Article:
Tuesday, March 19, 2019
Back to the Book
Sometimes, when you lose your way in a research project, it is best to head back home to the starting point. In the case of my pursuit of King Stockton and his family, I could not find any record concerning his wife Louvenia, besides the names given for her parents on her death certificate.
My main question, after discovering what looked like the surname Dean given for Louvenia's father, was whether she was related to Kelly and Minty Dean, the couple who lived only a few homes away from the Stockton family in Wellborn during the 1870s.
Searching for any other families in Suwannee County with the surname Dean brought up zero results. While the handwriting on Louvenia's death certificate prevented me from fully comprehending what her father's given name was, I could decipher the initial few letters—Thad—but could not find anyone with the name Thad Dean in Florida, other than a white man of nearly the same age, who lived over one hundred thirty miles away. True, Louvenia was listed as mixed race in the 1870 census, but there really was no way to support such a coincidental name, even if the handwriting had been crystal clear.
I stumbled around, trying to find any further hints on Louvenia's connection with either the Lewis family—remembering her husband's biographer also claimed the surname Lewis—or the Dean family. My only other usable clue was the signature of the informant on her death certificate. Again, handwriting issues made it difficult to decipher, but the first name was clear enough: Annie.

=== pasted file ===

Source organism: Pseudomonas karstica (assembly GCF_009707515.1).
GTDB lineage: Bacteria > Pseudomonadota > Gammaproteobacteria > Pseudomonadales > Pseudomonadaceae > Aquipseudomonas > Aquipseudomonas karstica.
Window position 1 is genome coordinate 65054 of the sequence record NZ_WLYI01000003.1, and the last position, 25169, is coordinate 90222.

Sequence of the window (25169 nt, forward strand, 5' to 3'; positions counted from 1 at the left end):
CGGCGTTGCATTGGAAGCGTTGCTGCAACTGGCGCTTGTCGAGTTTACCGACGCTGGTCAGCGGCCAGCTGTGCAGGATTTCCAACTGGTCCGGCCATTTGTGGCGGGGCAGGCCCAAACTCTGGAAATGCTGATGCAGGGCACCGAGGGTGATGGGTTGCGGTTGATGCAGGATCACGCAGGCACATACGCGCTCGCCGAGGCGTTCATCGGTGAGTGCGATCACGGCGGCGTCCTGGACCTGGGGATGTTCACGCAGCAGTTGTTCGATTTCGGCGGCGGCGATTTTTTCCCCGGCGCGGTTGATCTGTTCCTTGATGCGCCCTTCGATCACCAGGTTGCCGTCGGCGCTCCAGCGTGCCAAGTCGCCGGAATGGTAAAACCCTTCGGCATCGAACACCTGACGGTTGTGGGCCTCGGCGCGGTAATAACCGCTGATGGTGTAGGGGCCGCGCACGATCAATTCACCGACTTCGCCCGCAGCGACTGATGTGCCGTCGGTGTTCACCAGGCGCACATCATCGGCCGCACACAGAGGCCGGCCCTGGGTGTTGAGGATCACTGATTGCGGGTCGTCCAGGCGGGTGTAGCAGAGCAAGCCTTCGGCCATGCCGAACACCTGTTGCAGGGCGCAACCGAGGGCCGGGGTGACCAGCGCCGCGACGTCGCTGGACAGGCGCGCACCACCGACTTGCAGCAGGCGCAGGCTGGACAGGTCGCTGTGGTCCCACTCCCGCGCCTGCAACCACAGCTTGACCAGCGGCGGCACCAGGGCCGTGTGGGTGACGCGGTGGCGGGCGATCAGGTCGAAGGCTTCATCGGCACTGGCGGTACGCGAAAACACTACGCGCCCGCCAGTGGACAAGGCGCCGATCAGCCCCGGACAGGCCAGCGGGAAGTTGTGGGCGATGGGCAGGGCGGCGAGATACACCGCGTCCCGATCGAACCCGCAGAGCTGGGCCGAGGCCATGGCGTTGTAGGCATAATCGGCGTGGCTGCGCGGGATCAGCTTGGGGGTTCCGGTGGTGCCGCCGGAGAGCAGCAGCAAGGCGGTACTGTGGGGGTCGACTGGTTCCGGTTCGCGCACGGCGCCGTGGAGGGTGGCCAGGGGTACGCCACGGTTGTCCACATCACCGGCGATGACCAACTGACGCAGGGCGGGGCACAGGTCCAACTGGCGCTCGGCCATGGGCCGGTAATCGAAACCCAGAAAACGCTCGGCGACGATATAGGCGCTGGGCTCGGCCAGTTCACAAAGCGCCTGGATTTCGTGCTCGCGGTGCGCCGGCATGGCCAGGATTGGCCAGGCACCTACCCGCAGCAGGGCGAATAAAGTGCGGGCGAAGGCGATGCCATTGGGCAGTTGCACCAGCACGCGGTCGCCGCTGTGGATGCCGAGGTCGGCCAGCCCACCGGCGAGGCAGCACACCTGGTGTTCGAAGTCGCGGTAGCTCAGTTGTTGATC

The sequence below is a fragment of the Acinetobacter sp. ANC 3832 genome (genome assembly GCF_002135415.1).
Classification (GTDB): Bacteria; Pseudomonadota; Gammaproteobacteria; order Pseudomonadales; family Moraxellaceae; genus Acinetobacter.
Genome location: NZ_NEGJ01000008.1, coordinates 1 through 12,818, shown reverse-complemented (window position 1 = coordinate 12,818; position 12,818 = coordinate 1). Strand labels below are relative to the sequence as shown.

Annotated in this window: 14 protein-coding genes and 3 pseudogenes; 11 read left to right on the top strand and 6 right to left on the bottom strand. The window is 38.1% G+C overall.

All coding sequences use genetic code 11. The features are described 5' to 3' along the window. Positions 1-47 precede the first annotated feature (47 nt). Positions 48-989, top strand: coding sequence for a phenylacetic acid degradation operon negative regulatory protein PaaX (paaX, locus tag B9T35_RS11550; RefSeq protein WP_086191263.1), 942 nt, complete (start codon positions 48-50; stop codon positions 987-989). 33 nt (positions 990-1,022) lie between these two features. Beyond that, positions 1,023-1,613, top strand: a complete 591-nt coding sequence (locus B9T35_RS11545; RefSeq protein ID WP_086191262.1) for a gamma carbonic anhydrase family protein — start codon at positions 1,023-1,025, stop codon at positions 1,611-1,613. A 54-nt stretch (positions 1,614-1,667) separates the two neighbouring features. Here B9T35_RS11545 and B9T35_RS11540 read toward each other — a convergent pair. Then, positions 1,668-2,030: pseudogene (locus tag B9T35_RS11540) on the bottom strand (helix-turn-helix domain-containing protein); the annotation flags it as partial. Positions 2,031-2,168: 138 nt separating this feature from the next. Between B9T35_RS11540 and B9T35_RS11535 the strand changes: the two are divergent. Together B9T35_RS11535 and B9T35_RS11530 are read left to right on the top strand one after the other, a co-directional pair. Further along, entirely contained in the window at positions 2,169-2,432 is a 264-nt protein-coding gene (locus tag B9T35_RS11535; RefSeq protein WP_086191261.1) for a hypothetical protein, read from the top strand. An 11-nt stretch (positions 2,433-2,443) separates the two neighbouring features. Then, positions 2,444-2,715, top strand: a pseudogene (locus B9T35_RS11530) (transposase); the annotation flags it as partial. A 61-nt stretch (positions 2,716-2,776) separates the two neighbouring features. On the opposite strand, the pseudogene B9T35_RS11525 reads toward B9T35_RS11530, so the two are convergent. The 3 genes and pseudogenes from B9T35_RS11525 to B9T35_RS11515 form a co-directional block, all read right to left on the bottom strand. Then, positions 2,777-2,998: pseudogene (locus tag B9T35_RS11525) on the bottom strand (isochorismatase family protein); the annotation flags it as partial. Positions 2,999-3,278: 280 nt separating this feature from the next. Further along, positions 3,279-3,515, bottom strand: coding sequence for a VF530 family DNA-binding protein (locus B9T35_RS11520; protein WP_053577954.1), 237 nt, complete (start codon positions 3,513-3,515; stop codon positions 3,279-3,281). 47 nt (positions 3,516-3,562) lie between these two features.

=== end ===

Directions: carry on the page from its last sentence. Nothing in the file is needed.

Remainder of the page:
I knew King and Louvenia Stockton had a daughter whom they named Annie. Born around 1872, she was easily found in the 1880 census in her parents' household, and even in the 1900 census in the home of her older brother John Henry Stockton. From there, I lost track of Annie, although Ancestry.com's hints recommended I consider a cover sheet for an undated marriage record in Columbia County for an A. Stockton and someone named—if I'm reading the handwriting correctly—U. Curington.
That's when I remembered seeing a section in King Stockton's biography mentioning his children's names. I went back to the book to see what was said about Annie. The drawback was that the text mentioned King and Louvenia had "five daughters and four sons," but the listing which followed did not add up to the promised total. Perhaps that is what comes of lacking an editor who would have spotted such omissions.
Then, too, perhaps such a copy editor would have provided a verifiable married name for Annie. What was given in the book was "Annie Cuenson, who has one child."
Cuenson, I found it interesting to note, was a surname which I could find in searches indicating Scandinavian roots and residences in places like Minnesota—but not families of African heritage in the considerably more hot and muggy Florida. Could Cuenson really have been Curington?
More to the point, could either of those surnames have represented the Annie who signed her name as informant on Louvenia's death certificate? What looks like Curintor—if we really use our imagination—may lead us to further clues on King Stockton's family, and especially to the family names associated with his wife Louvenia.
Above: Informant signature from the 1925 death certificate of Louvenia Lewis Stockton, wife of King Stockton of Hastings, Florida; image courtesy FamilySearch.org.